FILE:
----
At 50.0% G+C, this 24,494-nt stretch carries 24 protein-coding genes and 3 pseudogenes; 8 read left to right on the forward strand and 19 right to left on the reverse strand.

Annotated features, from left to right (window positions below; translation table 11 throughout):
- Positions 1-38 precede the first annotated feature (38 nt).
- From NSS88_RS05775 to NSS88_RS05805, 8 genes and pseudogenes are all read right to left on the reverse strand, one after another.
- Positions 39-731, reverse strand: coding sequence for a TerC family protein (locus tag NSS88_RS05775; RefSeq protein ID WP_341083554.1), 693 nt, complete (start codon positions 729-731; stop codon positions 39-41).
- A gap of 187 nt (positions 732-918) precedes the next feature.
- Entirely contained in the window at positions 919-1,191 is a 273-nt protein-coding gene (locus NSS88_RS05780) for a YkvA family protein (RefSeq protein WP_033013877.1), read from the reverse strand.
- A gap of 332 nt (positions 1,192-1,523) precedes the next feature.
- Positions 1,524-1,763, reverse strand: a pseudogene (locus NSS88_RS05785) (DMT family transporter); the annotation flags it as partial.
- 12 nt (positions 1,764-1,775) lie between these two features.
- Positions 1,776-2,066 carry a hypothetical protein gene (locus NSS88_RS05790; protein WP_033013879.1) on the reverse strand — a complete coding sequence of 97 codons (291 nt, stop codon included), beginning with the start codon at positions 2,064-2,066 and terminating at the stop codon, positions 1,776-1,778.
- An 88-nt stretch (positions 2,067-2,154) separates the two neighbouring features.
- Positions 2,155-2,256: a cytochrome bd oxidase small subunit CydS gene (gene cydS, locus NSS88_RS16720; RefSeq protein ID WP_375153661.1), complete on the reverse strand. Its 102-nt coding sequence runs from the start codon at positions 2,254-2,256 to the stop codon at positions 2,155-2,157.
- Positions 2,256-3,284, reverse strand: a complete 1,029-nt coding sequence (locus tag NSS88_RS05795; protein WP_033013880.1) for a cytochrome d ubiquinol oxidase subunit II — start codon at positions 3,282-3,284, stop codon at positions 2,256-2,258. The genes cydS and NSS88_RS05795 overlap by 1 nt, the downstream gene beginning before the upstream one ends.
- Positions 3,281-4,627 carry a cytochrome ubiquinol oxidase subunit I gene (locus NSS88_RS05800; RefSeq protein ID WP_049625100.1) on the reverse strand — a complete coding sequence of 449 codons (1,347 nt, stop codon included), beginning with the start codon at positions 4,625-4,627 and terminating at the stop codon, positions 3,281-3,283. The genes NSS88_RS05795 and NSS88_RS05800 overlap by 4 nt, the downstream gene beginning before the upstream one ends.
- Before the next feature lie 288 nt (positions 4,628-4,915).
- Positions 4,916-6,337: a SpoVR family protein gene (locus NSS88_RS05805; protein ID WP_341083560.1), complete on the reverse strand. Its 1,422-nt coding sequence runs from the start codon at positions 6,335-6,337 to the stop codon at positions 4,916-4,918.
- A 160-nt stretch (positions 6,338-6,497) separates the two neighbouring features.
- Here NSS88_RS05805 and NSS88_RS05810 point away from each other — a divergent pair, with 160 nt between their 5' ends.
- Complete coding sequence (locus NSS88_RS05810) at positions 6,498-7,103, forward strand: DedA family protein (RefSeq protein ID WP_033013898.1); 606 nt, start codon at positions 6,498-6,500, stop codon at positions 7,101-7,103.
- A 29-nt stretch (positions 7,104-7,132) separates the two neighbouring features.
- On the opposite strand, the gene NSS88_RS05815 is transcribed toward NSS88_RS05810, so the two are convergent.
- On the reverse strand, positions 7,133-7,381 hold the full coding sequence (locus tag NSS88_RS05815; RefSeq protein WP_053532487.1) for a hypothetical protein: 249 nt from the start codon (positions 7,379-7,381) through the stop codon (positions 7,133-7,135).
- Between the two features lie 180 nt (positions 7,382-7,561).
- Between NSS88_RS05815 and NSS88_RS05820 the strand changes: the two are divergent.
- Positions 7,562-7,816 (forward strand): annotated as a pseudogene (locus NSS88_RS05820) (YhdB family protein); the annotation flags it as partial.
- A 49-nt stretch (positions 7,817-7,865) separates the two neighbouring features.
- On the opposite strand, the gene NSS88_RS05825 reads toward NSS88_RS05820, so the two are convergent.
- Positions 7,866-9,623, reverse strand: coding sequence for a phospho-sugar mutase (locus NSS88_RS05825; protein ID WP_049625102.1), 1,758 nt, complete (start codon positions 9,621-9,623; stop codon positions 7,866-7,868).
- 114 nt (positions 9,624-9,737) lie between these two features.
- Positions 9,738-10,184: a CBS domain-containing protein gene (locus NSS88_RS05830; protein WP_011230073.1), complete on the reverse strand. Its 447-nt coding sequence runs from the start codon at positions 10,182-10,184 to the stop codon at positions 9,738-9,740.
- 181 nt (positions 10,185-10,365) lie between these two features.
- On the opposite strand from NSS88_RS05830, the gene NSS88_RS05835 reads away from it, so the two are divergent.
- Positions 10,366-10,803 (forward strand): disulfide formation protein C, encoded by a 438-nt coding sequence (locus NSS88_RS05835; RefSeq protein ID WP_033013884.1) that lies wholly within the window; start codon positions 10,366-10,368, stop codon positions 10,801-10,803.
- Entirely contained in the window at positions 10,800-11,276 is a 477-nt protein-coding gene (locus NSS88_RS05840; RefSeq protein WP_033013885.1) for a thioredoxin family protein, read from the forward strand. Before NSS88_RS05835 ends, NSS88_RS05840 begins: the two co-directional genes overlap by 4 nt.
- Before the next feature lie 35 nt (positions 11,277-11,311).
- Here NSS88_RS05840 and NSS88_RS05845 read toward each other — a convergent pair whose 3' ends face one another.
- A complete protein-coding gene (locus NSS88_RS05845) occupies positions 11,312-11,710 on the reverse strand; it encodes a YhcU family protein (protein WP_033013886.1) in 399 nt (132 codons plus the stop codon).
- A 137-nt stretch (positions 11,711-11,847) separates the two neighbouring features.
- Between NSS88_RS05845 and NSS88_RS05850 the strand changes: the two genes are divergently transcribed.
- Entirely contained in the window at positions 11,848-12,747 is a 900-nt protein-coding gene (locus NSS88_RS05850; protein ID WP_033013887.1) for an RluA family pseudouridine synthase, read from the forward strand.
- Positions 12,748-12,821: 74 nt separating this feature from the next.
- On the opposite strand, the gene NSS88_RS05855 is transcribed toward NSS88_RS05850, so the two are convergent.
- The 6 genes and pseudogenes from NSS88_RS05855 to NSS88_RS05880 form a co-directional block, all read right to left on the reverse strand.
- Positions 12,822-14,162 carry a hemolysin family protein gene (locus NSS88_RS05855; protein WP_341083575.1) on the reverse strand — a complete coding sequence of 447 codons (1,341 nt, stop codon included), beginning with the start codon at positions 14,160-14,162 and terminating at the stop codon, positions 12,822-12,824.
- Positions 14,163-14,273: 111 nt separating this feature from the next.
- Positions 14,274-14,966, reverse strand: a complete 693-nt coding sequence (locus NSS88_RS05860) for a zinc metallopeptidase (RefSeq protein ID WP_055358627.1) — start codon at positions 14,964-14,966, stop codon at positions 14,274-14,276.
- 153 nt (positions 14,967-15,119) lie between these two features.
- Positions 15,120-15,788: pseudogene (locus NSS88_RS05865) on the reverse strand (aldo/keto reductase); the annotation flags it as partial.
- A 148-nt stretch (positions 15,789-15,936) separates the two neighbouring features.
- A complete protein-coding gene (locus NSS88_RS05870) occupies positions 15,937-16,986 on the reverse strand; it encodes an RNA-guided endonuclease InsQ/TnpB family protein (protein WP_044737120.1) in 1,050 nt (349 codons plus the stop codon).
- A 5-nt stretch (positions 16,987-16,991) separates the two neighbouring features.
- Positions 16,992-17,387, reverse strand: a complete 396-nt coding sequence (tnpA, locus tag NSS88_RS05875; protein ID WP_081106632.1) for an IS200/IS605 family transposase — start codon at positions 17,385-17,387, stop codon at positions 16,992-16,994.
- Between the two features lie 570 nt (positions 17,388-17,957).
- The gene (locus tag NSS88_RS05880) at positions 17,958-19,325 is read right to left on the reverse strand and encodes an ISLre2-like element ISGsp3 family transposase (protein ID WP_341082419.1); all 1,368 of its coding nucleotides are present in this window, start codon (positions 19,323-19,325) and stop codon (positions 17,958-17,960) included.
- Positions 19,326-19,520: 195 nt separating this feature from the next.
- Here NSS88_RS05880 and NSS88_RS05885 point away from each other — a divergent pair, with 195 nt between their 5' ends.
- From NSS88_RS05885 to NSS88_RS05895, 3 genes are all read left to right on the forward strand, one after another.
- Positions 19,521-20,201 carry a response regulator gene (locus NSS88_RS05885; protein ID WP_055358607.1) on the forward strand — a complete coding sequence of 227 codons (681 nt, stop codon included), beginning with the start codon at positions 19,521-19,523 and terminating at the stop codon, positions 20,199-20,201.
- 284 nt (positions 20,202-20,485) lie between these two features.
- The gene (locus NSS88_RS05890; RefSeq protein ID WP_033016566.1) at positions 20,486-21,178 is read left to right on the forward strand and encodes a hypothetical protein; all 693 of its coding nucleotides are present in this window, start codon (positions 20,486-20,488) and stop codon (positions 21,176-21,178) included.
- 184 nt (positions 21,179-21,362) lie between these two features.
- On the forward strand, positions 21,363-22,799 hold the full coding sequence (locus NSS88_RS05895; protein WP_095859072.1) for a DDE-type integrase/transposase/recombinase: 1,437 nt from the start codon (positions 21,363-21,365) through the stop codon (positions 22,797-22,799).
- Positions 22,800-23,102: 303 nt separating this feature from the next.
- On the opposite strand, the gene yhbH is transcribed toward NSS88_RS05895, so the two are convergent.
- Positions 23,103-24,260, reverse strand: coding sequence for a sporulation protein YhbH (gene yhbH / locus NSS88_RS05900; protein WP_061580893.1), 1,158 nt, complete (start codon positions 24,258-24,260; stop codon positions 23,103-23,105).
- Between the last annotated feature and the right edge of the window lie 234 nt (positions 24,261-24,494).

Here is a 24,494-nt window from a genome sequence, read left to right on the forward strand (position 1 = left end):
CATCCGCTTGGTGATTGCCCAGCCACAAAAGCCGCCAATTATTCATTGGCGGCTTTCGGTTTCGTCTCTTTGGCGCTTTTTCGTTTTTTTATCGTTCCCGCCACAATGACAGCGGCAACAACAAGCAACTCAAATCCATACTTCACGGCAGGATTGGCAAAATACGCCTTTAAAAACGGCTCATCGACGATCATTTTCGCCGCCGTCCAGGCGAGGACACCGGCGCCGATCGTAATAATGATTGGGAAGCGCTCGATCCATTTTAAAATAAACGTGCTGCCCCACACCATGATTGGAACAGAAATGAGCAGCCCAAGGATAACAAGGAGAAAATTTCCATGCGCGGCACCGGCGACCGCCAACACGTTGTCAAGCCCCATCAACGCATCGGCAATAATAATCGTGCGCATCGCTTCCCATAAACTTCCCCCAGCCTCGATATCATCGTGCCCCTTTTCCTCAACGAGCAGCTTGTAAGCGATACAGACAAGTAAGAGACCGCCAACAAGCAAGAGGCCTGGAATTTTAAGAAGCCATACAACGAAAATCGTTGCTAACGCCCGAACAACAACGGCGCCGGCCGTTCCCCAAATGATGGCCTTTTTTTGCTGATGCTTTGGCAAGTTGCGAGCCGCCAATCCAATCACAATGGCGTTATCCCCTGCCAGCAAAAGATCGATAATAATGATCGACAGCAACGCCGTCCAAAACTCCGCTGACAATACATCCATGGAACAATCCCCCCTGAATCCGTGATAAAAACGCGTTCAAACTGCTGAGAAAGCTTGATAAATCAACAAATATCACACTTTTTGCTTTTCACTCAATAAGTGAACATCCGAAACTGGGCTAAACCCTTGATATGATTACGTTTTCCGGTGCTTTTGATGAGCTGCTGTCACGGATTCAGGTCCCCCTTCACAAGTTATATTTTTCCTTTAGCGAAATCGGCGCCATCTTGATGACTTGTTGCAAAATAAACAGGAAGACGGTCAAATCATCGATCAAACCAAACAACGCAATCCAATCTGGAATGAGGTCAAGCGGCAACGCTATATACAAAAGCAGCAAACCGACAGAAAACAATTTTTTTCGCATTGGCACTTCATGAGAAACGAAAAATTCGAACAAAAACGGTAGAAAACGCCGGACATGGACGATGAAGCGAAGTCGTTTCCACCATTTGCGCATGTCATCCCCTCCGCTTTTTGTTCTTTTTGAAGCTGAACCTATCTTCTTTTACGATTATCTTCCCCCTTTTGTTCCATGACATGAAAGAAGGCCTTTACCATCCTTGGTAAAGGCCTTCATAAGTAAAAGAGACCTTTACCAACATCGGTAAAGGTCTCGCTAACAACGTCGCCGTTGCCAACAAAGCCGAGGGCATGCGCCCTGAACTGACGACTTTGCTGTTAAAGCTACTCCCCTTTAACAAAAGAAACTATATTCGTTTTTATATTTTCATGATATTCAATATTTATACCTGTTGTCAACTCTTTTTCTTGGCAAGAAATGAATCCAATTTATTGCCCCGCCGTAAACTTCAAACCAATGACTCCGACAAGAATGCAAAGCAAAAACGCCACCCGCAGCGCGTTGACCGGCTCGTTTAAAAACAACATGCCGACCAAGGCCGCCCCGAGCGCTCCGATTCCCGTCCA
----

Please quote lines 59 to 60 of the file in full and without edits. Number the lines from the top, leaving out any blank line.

- Positions 19,521-20,201 carry a response regulator gene (locus NSS88_RS05885; protein ID WP_055358607.1) on the forward strand — a complete coding sequence of 227 codons (681 nt, stop codon included), beginning with the start codon at positions 19,521-19,523 and terminating at the stop codon, positions 20,199-20,201.
- 284 nt (positions 20,202-20,485) lie between these two features.